Marchionne has repeatedly stated that wages at Chrysler Canada are uncompetitive with lower-cost facilities south of the border and must be reduced further. He has called for the abolition of two-tier wages at Chrysler’s US plants in favor of a single lower tier. Entry-level wages in American auto plants currently stand at $14 per hour.
After Marchionne’s outburst, Chrysler unceremoniously voided a three-year guaranteed supply letter of agreement with Dakkota.
CAW national President Ken Lewenza understood exactly what his friend in the CEO’s chair was demanding. His officials were, he complained, blameless and at the receiving end of a bum rap caused by a rebellious membership. “I’ll have to talk to Sergio about the content of his terminology because the reality is that since the rejection of the tentative agreement, the CAW representatives have been working around the clock trying to find a resolve,” he commented.
That same morning, an “emergency meeting” of the striking membership was slated by the bureaucracy for the afternoon. The meeting lasted only 40 minutes. Union officials began the meeting by announcing the withdrawal of the guaranteed supply letter of agreement and predicted that the continuation of the strike would shortly result in the outsourcing of the Windsor jobs to the United States. There would be no altering of the rejected contract. As a sop, it was announced that the union had obtained a letter from Dakkota management promising to “examine” the reasons behind “short-shifting”.
Workers were then herded into the voting booths. Realizing that their industrial action would receive absolutely no support from the organization that ostensibly exists to defend them, they voted by 75 percent to end the strike.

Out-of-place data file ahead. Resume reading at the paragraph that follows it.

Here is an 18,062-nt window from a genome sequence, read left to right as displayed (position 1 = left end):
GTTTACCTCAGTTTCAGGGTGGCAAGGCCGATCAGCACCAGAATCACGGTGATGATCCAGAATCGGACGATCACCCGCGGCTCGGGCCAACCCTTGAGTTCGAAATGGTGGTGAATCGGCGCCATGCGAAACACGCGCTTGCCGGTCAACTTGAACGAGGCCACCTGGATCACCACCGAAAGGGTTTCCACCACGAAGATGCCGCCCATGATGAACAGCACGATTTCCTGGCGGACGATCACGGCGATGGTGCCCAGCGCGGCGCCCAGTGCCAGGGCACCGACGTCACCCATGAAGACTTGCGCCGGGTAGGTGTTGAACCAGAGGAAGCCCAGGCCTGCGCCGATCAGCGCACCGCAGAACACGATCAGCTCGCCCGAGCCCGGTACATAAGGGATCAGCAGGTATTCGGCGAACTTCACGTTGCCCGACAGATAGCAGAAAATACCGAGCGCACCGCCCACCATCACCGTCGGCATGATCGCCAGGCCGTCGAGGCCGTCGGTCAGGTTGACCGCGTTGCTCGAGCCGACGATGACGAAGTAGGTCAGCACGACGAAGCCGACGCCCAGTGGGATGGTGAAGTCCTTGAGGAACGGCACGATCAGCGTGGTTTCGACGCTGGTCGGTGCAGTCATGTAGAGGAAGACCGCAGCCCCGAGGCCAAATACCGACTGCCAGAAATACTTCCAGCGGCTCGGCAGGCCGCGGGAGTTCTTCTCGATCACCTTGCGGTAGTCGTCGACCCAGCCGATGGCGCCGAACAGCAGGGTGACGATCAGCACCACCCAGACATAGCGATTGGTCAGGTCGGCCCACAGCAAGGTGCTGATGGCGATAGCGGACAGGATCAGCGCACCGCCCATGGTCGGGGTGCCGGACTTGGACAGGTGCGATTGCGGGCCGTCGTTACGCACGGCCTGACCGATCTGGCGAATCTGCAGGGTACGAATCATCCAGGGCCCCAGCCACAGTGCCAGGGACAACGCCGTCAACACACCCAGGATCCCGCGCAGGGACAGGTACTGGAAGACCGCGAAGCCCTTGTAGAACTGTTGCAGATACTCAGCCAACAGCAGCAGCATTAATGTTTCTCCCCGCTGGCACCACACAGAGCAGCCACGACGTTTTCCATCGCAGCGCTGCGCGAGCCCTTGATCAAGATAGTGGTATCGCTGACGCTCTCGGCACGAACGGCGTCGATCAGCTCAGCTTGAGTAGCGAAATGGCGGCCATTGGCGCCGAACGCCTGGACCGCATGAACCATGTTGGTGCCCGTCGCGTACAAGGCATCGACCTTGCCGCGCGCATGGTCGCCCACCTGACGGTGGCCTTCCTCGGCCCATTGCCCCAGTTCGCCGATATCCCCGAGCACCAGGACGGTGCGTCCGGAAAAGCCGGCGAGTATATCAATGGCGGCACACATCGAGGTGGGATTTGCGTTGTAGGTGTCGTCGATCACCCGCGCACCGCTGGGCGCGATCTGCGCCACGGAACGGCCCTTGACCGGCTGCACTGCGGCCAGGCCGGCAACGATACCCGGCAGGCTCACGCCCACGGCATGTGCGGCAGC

Kudos from management to the CAW officials were quickly forthcoming. The role of the union as a policeman for the company on the shop floor would not go unrecognized. “We appreciate the way in which Local 444 leadership worked together with our negotiating team in an environment of trust and mutual respect while protecting the interests of their members,” declared a statement from Dakkota. “Getting the difficult situation resolved was a collaborative effort, recognizing the implications of a long-term strike would have for all of us.”
For his part, local 444 President Laporte promised Marchionne that his union will continue to do what it can in the company’s best interests, stating: “The commitment that we lost means we will have to gain the confidence of Chrysler Corporation. This particular work group was a shining star in the corporation’s eyes before the rejection yesterday.”
The actions of the CAW only underscore the fact that it cannot be reformed and forced to respond to the needs of auto workers. Over the last three decades the union has been transformed into a pro-company organization, controlled by an upper-middle-class layer of highly paid officials that answers only to the corporations and the government.
The only way forward for workers is to break decisively with this anti-labor organization and build rank-and-file committees, independent of the CAW, and to wage an industrial and political struggle, based on a socialist and internationalist program, to fight for well-paying and secure jobs for all workers.
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[30 December 2012]